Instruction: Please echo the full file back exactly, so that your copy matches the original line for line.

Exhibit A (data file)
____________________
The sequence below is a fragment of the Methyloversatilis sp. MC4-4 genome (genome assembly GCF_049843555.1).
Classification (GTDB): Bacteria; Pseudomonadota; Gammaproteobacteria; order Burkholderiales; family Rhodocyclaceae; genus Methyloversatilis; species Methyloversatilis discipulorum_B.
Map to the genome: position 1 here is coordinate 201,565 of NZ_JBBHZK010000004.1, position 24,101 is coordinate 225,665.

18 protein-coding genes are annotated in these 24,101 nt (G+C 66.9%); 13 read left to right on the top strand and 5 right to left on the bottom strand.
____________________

The sequence below is a fragment of the Methyloversatilis sp. MC4-4 genome (genome assembly GCF_049843555.1).
Classification (GTDB): Bacteria; Pseudomonadota; Gammaproteobacteria; order Burkholderiales; family Rhodocyclaceae; genus Methyloversatilis; species Methyloversatilis discipulorum_B.
Map to the genome: position 1 here is coordinate 201,565 of NZ_JBBHZK010000004.1, position 24,101 is coordinate 225,665.

18 protein-coding genes are annotated in these 24,101 nt (G+C 66.9%); 13 read left to right on the top strand and 5 right to left on the bottom strand.